Powdered Alcohol Is Now Legal — But Is It Safe?
A powdered form of alcohol called Palcohol is now approved for sale in the United States, but how safe is this product?
Some health experts say they are concerned that powered alcohol could be abused by minors, or could be more easily more easily hidden and consumed in places where people are not allowed to have alcohol. But others argue that there is no reason the drug would be more hazardous than liquid alcohol.
On Tuesday, the U.S. Alcohol and Tobacco Tax and Trade Bureau approved Palcohol, a powdered alcohol that people can drink by mixing the product with water, according to the company.
So far, the company has approval to sell four flavors: vodka, rum, cosmopolitan and Powderita (a margarita flavor), according to the Associated Press. When a packet of Palcohol is mixed with 6 ounces (177 milliliters) of water, the resulting drink has the same alcohol content as a standard mixed drink, the company says.
Palcohol's maker expects to begin selling the product this summer. [The Drug Talk: 7 New Tips for Today's Parents]
However, a number of states are taking steps to ban the product, including Colorado, New York and Rhode Island. It is already banned in South Carolina, Louisiana and Vermont, according to the Wall Street Journal. And powered alcohol cannot be sold in Massachusetts, because the state defines an alcoholic beverage as a liquid, according to the Commonwealth of Massachusetts Alcohol Beverages Control Commission.
Lawmakers are expressing concern that Palcohol could be more easily transported than liquid alcohol, and thus sneaked into places where alcohol is not allowed. "There are very serious concerns about the illegal use of powdered alcohol by young people, possibly even bringing it into schools or other events and locations that prohibit alcohol consumption," New York State Senator Joseph Griffo, said in a statement last year. There are also concerns about the health risks of people snorting the powered alcohol, Griffo said.
But a packet of Palcohol is much harder to conceal" than liquid alcohol, the company making Palcohol says on its website. A packet of the substance measures 4 inches by 6 inches (10.2 centimeters by 15.2 cm), which is five times bigger than a 50-milliliter (1.7 ounces) bottle of liquid alcohol. "Alcohol in any format is subject to abuse if someone is determined to do so," the website says.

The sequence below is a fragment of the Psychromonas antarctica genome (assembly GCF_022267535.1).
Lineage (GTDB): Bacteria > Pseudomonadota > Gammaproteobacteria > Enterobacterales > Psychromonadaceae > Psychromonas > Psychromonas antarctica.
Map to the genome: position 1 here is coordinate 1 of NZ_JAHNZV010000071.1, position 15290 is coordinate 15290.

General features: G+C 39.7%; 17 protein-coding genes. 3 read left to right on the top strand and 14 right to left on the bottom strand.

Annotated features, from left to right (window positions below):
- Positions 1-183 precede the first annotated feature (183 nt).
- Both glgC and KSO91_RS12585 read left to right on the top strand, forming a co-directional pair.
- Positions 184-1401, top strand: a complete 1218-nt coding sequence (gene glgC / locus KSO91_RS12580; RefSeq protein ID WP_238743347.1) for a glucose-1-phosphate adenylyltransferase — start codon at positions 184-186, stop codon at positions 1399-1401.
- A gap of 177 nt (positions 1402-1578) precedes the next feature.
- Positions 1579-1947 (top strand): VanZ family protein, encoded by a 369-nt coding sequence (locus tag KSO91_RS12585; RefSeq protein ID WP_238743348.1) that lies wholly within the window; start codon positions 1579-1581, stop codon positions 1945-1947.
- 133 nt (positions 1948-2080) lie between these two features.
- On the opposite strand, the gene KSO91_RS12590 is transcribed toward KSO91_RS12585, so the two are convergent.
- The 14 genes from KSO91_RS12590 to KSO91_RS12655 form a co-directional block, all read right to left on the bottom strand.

In addition, people would likely not want to snort the powder because it would burn, and it would take about an hour to snort enough of the powder to be equivalent to one shot of vodka, the website says.
And Palcohol will be subject to the same rules as liquid alcohol, so people will need to be age 21 or older to buy it, the company says.
However, experts remain concerned about the potential for teens to misuse the product. "Youths are going to be very vulnerable to this," said Dr. Scott Krakower, assistant unit chief of psychiatry at Zucker Hillside Hospital in New York. The flavored powders may appeal to young people, Krakower said.
And because the product is a powder that people can mix into a drink themselves, teens may ingest higher amounts of the powered alcohol, or they may mix it with other powered drugs, which could be hazardous, Krakower told Live Science.
And because Palcohol is a powder, "people will snort it," even if the company argues that there are downsides to doing so, Krakower said.
Henry Spiller, director of the Central Ohio Poison Center at Nationwide Children's Hospital, said he is concerned that parents might not lock up the packets as they would bottles of alcohol. "We see a million children poisoned a year just from stuff around the house," Spiller told Live Science. "We're afraid these packages may be on the kitchen counter, somewhere available like that."
If a young child got a hold of a packet of powered alcohol, he or she might consume as much as a shot of alcohol, Spiller said. However, the child would likely not consume more than that, because the experience would not be pleasant.
The powder would create a burning sensation, and would form a gel-like substance when it came in contact with the moisture of the mouth. "It gets gummy and nasty pretty quickly, and the child will be very unhappy, but they would have already ingested the alcohol while all this is happening," Spiller said.
But Brandon Korman, chief of neuropsychology at Miami Children's Hospital, said that at this point, there is not enough evidence to say that powered alcohol is any more of a concern than liquid alcohol.
"Alcohol by itself definitely has its own share of traps and hazards," Korman said. But "I don't see this yet as any more or less dangerous" than liquid alcohol, Korman said.
He added that it is the responsibility of parents to keep powered alcohol, "like any other dangerous substance, out of the reach and away and access of children."
Although there might be some people who abuse the product, this does not mean it should be banned, Korman argued. "People are going to find ways to abuse pretty much anything," Korman said.
Follow Rachael Rettner @RachaelRettner. Follow Live Science @livescience, Facebook & Google+. Original article on Live Science.
Live Science newsletter
Stay up to date on the latest science news by signing up for our Essentials newsletter.
Rachael is a Live Science contributor, and was a former channel editor and senior writer for Live Science between 2010 and 2022. She has a master's degree in journalism from New York University's Science, Health and Environmental Reporting Program. She also holds a B.S. in molecular biology and an M.S. in biology from the University of California, San Diego. Her work has appeared in Scienceline, The Washington Post and Scientific American.
By Harry Baker
By Sascha Pare
By Ben Turner
By Carissa Wong